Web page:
Start Your Business With Integrity
The single most important standard all new businesses must embrace is a culture of integrity. In the age of Enron and Madoff, the American consumer has grown weary of deception and is on higher alert for dishonesty. Perceived misconduct by a business will result in lost customers and a negative reputation that will be difficult to shake. With the proliferation of scammers, con artists, and outright criminals roaming the cubicles of American industry, it is time for business owners to get back to basics. The core of these basics is to develop a culture of integrity that allows your potential customers to rely on your word and commitments, and develop a mutual trust that will allow your business to thrive.
Developing good, mutually beneficial relationships is critical to the success of your business. Dealing with customers, suppliers, and even competitors will be a standard part of your workday, and creating relationships based on trust and mutual respect will matter, especially when you have issues that affect any of those stakeholders.
Throughout the life of your business, mistakes will be made. Some will be completely your fault (or your employees’, which still fall back on you), some will be partly your fault, and some will be not at all your fault, but will still affect your business. Playing blame-opoly is not necessary, but understanding how the error came about is. That way, you can rework procedures or set standards that reduce the chance of that mistake happening again. People tend to be relatively forgiving, as long as you are up front about the situation and offer solutions to whatever went wrong.
When you know something has gone wrong, let the people that are affected know before they find out another way, and be prepared with either an immediate solution or options for them to choose from. Whatever you do, don’t disappear or deny errors. Take responsibility, and any short-term loss you might suffer will be recovered when you retain those customers and suppliers over the long term.
As the leader in your business, the character you display acts as a guidepost for your employees, as well. Develop a culture that encourages honesty, and you will have far fewer employee issues, better relationships with your customers, and more latitude with your suppliers. If you receive any reports of your employees behaving in an unethical or dishonest manner, make it clear to them that integrity is a requirement, not a suggestion. When you come across suppliers or other business associates who are dishonest, find someone else to do business with, if possible. Small indiscretions that go unacknowledged tend to grow into perpetual mistreatment, especially with individuals who believe that lying to cover an error is acceptable.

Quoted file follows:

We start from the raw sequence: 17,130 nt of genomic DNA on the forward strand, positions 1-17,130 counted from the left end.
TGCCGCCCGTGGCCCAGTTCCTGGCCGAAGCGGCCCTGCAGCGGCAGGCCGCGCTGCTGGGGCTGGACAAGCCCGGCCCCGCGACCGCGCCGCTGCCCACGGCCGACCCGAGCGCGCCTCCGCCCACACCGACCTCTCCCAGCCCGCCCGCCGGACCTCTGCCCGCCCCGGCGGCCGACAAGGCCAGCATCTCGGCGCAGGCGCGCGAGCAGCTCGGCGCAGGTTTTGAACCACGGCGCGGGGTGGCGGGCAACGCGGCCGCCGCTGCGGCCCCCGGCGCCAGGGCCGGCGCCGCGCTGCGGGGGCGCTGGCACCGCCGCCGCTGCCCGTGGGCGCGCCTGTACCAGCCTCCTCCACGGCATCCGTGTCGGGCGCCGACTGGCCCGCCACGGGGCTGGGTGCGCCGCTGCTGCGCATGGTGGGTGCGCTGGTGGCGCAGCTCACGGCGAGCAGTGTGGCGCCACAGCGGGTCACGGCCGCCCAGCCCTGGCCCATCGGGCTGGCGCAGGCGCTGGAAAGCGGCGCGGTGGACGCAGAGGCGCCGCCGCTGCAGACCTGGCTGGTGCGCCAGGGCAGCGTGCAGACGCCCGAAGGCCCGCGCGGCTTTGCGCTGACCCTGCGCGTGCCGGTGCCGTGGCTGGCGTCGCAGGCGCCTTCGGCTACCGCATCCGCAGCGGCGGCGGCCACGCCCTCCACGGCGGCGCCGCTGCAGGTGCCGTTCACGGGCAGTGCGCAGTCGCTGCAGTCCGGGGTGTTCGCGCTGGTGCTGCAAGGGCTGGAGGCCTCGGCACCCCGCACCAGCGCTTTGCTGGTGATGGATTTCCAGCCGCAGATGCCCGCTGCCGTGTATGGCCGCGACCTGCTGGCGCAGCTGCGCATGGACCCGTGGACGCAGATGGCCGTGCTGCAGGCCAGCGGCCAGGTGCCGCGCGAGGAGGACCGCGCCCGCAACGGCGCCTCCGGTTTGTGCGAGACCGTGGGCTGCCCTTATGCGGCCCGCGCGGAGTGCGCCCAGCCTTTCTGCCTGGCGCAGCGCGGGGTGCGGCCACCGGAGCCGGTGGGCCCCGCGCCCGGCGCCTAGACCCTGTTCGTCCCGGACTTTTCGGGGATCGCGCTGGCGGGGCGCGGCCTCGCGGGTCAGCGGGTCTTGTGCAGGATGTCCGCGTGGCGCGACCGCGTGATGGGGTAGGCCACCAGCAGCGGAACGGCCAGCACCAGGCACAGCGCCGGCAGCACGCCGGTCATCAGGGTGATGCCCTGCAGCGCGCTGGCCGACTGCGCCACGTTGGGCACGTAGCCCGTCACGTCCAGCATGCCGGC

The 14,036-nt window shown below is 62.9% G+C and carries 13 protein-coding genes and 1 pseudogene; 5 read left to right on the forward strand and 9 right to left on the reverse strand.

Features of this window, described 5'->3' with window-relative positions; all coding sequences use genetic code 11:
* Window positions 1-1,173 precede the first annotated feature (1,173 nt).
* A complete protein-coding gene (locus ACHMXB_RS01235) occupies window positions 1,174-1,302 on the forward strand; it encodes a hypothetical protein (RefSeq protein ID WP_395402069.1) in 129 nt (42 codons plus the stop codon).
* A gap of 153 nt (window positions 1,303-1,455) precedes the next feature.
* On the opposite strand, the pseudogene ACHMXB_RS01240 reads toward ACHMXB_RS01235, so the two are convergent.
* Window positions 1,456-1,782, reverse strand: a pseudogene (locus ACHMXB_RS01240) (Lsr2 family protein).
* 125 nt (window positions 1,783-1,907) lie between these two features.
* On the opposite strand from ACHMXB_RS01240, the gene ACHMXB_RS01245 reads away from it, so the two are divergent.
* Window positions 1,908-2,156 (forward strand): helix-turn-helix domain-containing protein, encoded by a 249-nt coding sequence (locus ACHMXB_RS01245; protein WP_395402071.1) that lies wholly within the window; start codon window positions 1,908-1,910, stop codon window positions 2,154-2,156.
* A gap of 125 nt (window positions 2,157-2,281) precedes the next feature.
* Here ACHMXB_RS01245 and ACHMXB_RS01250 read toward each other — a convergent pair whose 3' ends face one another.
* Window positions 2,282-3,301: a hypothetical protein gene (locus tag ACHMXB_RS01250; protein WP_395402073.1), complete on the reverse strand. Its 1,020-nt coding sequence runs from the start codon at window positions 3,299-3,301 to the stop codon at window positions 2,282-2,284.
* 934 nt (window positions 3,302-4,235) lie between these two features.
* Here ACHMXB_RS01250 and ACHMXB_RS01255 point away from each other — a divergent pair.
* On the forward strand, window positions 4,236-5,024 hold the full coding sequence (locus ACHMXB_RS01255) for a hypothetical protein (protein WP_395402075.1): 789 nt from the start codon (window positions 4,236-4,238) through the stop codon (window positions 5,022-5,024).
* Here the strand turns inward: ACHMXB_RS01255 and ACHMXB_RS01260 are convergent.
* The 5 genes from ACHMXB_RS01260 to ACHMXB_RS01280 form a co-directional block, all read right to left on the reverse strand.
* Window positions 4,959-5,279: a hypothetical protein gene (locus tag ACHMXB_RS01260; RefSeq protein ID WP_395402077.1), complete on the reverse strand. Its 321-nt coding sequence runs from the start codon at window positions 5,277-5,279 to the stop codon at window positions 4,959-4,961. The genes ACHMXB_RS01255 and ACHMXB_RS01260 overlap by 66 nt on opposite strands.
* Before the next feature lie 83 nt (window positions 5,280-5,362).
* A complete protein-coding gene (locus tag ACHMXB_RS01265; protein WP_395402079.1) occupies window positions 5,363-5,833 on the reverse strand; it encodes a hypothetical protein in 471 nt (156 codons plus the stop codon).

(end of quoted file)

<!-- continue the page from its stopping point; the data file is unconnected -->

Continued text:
As you are developing your business idea into a small business and eventually a thriving company, keep in mind the fallout that comes with a culture of deception — everyone in contact with the situation ends up injured. Be alert to the culture you and your employees develop, and ensure that all aspects of your business are handled with integrity.
The rule: Honesty isn’t just the best policy, it’s the only policy!
About the Author – K. MacKillop, a serial entrepreneur with a J.D. from Duke University, is co-founder of LaunchX LLC and authors a small business startup blog. The LaunchX System, a five Unit series of step-by-step business startup procedures, key business software, and marketing reference books, is designed to assist entrepreneurs in developing a business idea into a successful company. Visit LaunchX.com and get on the road to business startup today.